John Ashcroft once hailed Confederate war heroes as patriots, refused to sign a report on minorities in America and rented his fundraising list to Linda Tripp at the very moment he was sitting in judgment of President Clinton at the impeachment trial.
Now the conservative views of President-elect Bush's choice to be attorney general _ a former state law enforcement official and governor _ are being laid out in public as his soon-to-be former Senate colleagues weigh his nomination.
An Associated Press review of his writings, speeches and interviews found that Ashcroft:
Opposed federal money for drug treatment, saying government assistance shouldn't further the "lowest and least" conduct.
Advocated an increased role for charities in assisting the needy.
Fought vigorously against abortion rights.
Ashcroft's Democratic critics have made clear they intend to focus on his views on race and civil rights _ issues which he addressed over a quarter century in public service.
In a 1998 interview, Ashcroft criticized efforts by some historians to portray early Americans, like slave-owning George Washington, as racists, calling them "malicious attacks" and "revisionist nonsense."
"Your magazine also helps set the record straight," Ashcroft told the Southern Partisan, a 2-decade-old periodical that has published articles defending Confederate figures and once sold a T-shirt commemorating Abraham Lincoln with the phrase his assassin uttered, "Thus always to tyrants."
"You've got a heritage of . . . defending Southern patriots like (Gen. Robert E.) Lee, (Gen. Stonewall) Jackson and (Confederate President Jefferson) Davis," Ashcroft said. At the time, he was courting conservatives for a possible presidential candidacy.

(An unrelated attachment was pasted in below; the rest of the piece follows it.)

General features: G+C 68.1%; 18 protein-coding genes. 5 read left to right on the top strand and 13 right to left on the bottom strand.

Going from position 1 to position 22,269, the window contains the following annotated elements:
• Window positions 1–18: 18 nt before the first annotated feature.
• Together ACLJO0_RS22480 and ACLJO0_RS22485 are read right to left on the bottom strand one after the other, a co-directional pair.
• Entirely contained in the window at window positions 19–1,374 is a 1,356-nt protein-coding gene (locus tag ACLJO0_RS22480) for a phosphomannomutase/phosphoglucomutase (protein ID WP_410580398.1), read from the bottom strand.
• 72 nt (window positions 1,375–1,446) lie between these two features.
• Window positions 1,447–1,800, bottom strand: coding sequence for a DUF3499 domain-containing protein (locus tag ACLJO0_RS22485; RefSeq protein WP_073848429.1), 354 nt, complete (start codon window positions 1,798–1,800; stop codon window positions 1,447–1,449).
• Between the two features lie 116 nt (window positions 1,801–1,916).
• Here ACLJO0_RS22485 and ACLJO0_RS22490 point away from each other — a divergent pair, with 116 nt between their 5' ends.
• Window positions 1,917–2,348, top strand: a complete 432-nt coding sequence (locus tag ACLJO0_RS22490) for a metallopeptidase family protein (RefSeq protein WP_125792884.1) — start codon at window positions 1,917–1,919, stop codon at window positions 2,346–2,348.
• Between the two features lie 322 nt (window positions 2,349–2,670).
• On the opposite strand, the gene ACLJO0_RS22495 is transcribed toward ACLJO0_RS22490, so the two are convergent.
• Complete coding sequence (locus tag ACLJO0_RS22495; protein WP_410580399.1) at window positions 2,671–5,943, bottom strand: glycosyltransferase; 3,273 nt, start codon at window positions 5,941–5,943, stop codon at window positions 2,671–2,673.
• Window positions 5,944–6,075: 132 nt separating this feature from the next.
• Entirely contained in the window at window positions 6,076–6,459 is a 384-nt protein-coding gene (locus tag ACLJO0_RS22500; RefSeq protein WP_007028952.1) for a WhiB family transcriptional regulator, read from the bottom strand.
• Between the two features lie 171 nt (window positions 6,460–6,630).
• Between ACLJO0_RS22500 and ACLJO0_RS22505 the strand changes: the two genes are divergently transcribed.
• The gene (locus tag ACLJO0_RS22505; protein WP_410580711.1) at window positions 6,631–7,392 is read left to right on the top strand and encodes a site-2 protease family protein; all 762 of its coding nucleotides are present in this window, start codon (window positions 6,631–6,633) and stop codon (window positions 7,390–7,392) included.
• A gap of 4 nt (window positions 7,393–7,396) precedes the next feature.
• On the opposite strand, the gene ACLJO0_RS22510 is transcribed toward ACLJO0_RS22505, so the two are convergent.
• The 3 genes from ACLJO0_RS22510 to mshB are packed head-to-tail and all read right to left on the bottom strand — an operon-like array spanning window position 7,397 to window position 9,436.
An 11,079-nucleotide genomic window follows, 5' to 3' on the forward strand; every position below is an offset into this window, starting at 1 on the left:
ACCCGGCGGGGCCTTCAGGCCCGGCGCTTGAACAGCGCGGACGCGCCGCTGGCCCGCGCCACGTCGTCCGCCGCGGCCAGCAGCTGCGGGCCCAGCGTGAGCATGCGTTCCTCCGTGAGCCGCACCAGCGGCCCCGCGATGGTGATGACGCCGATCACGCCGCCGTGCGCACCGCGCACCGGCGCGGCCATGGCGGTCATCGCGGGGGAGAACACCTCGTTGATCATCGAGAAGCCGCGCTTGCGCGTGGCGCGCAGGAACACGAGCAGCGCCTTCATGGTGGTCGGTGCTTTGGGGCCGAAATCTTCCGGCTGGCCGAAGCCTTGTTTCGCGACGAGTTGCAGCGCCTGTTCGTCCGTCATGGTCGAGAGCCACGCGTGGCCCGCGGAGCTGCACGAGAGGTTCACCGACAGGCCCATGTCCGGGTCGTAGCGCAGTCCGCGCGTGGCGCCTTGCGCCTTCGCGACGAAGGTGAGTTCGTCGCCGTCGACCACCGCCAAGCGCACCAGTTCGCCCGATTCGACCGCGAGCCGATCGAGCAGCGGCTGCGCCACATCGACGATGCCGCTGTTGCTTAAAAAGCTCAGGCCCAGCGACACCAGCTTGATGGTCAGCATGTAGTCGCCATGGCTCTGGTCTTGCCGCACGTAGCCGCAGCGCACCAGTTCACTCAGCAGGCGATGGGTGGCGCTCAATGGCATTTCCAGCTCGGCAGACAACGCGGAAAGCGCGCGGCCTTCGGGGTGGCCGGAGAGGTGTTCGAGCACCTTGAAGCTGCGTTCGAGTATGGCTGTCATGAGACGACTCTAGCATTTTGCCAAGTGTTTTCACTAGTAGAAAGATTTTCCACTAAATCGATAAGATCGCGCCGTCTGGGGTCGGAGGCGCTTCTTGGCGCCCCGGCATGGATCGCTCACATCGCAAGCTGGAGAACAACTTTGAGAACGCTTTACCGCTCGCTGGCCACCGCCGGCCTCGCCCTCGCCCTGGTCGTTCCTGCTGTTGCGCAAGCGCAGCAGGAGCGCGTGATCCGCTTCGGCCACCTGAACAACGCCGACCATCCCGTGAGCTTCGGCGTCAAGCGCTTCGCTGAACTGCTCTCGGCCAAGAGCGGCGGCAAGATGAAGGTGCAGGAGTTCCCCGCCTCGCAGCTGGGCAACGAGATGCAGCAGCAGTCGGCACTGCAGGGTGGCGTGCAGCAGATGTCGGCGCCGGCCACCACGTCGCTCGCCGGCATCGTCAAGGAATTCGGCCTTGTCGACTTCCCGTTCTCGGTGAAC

"We've all got to stand up and speak in this respect or else we'll be taught that these people were giving their lives, subscribing their sacred fortunes and their honor to some perverted agenda," he added.
During the campaign last winter, Bush's campaign criticized John McCain for using a consultant who wrote for and helped edit Southern Partisan, calling the consultant's writings in the magazine "offensive" and "out of line."
But a Bush spokeswoman offered words of support and explanation for Ashcroft's contribution to the same magazine.
As Missouri governor from 1985 to 1993, Ashcroft signed into law a state holiday honoring Martin Luther King Jr., the slain civil rights leader; established musician Scott Joplin's house as Missouri's only historic site honoring a black person; created an award honoring black educator George Washington Carver; named a black woman to a state judgeship; and led a fight to save Lincoln University, which was founded by black soldiers.
And when he considered becoming GOP chairman in 1993, he urged Republicans to be tolerant and to avoid being "mistakenly portrayed as . . . mean-spirited."
George W. Bush's nominee for attorney general
Born: 1942, in Chicago
Education: B.A. Yale Univ.; law degree, Univ. of Chicago
1967-72: Taught business law, Southwest Mo. State Univ.
1967-73: Private law practice
1973-75: Mo. state auditor
1975-77: Mo. assistant attorney general
1977-84: Mo. attorney general
1985-92: Mo. governor
1993-94: Private law practice
1995-present: U.S. senator, Mo.
Achievments: Chair, National Governors Assn. 1990; wrote several books; gospel singer and song writer